27 Jan 2016

Agile Analytics – Reducing Time to Value

Ben Scott Knight

*Blog image by Jakub Szepietowski

Last week we looked at 5 trends set to impact business analytics over the course of 2016 and beyond. One of the areas which I think will be integral to the success of business analytics projects is the adoption of agile methodologies. The main headline here? Agile analytics gives businesses more value and quicker.

Too many business leaders know there is value buried in their operational data without being able to capture it in the short-term in any systematic way. There can be multiple reasons for this: initiative overload, a lack of budget, and (or) inadequate skills and capabilities in-house. However, more often than not, the overriding reason comes down to running up against the ongoing activities and plans of the corporate IT function, be it the timing of enterprise-wide programmes, product roadmaps and yes, just plain old politics.

This doesn't have to be the case for analytics-led initiatives. There are ways that short-term business needs and the long-term goals of corporate IT can be joined at the hip. The answer lies in agile analytics.

What is agile analytics?

The essence of agile analytics is on speed to value. The approach involves rapid prototyping where you build and test your solution as you go based on models, insights and actions that can be drawn from data sets. Contrary to more traditional approaches this comes with a number of benefits:

1. Time to insight and value. You don't need to wait for large amounts of development work to start accessing your data and using it to inform decision-making.

2. Reduced Investment and Risk. Unlike traditional approaches agile analytics avoids hefty upfront investment and platform building. It relies on affordable light-touch self-service analytics tools allowing more time to think through long term platform investment plans and requirements.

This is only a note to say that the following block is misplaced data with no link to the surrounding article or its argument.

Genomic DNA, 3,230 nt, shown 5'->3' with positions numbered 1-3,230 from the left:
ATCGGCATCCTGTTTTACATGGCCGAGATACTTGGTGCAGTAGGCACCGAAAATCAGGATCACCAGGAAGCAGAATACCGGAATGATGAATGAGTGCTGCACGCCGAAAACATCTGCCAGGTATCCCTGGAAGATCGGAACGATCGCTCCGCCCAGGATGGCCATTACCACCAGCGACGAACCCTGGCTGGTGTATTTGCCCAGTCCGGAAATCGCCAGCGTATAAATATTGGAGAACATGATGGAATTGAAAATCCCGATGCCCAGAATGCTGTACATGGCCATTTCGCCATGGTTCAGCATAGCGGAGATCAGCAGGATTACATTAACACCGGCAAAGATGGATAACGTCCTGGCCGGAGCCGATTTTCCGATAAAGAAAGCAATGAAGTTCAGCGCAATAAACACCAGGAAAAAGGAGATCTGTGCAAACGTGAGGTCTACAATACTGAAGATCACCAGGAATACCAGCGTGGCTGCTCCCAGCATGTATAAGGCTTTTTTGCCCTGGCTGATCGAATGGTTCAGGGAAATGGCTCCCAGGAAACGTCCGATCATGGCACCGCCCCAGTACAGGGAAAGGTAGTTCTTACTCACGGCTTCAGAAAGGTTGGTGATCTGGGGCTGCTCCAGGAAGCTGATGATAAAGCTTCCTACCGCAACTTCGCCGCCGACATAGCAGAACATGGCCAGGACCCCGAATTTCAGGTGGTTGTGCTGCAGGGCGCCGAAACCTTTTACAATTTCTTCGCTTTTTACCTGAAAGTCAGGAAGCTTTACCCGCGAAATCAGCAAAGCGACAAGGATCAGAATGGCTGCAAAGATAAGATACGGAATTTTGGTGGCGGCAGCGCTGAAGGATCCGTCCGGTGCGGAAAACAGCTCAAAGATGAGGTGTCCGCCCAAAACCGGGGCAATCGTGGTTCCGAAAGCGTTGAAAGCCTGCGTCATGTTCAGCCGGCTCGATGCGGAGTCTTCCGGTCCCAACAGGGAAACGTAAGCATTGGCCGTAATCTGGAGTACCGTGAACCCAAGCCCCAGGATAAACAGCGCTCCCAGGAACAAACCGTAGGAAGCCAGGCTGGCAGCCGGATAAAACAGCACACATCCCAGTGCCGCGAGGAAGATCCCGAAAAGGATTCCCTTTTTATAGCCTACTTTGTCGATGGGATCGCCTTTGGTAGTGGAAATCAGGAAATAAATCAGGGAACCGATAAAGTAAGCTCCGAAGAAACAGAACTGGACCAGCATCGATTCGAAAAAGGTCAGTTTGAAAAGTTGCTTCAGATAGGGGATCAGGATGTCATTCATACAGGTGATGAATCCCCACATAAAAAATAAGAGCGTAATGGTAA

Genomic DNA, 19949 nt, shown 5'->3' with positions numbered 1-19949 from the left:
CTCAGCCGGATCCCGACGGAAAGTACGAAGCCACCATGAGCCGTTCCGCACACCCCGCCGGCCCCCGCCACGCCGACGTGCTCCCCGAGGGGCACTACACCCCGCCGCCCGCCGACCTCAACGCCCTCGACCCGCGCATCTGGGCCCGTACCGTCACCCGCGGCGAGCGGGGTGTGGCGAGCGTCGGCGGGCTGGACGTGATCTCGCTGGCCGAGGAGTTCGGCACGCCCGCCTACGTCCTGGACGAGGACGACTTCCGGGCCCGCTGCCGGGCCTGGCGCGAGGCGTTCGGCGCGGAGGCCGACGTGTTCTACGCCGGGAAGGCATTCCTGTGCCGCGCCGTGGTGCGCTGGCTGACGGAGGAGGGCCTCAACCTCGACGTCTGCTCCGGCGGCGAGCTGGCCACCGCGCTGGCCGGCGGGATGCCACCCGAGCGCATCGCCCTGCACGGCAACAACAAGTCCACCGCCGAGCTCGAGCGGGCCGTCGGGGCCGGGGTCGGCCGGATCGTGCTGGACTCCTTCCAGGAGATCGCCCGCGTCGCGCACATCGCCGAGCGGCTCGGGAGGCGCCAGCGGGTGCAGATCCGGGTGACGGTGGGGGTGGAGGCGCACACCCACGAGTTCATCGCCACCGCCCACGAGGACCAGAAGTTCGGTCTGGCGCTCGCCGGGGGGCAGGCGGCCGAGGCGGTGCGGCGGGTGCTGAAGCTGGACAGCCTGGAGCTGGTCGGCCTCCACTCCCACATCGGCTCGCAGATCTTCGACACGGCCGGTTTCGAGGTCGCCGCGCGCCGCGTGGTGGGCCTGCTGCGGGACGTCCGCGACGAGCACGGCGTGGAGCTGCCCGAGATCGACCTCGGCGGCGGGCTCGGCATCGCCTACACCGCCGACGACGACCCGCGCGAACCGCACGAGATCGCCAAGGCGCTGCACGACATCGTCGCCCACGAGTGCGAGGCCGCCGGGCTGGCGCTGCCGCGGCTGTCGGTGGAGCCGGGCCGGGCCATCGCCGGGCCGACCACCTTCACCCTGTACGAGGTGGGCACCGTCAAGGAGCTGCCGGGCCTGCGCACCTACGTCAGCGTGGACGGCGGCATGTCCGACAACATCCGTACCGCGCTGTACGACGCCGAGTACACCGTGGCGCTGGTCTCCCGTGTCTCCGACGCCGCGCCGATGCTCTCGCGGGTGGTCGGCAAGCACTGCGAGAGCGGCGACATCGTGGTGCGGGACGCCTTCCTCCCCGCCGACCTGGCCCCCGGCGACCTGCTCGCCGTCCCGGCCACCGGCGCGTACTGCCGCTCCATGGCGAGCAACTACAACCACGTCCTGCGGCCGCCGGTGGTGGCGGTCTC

3. The solution fits the business' and users' needs. Often large projects take so long to implement that by the time they're in place they do not reflect the latest needs of the business. The development of a prototype not only helps sustain the data capture and tracking on an ongoing basis but can also act as an ongoing model that informs the requirements for future enterprise IT builds.

4. IT's time is saved. Because self-service tools such as Tableau and Alteryx are allowing business users to interact with their data directly, IT's time is used much more efficiently. They do not have to spend hours accessing and structuring data for others. Instead, they can act as an advisor and support service as a full enterprise wide solution is defined. 

How is Agile Analytics being applied?

I have recently seen a number of our clients benefit from this approach. At a corporate investment bank, there was a 3 year programme to build a client analytics platform. They have used agile analytics to deliver working models within 6-9 months which are delivering value in regards to client profitability, revenue maximisation, and network analysis. This approach is now informing the firm's overall approach to building an enterprise platform. 

At a global consumer business they have used an 'interim' enterprise reporting tool using agile analytics that improves forecasting and inventory across its 180+ markets. One year after deployment, over £100m has been captured in improvements in working capital. The interim solution prototype put in place is now acting as the requirements model for when they build their global platform.

In both cases, the investment into agile analytics has been a small percentage of the overall platform build, and the projects broke-even within the first 6 months of going live.

How you can get value from Agile analytics

The beauty of agile analytics is you don't have to be an industry behemoth with deep pockets to benefit. The approach can be used as part of any requirements gathering process, whether it's testing hypotheses or building out prototypes.

So the next time you get pushed back from IT resource constraints – take the initiative yourself! Next week I will be looking at how you can get started with your agile analytics project.
 

Have you got any good tips for how to approach analytics projects? Join the discussion below.

Ben Scott Knight

About the author

As one of the Directors at Concentra, I work with our clients to achieve real value from data analytics by focusing on business outcomes and by ensuring the integration of analytical solutions with core operational processes. My blogs cover a spectrum of topics based on my 15+years’ experience in delivering top line growth and operational improvements for leading organisations. Beyond work, I love running, cricket, Tottenham Hotspur, my wife, our 3 daughters, and our 2 dogs.

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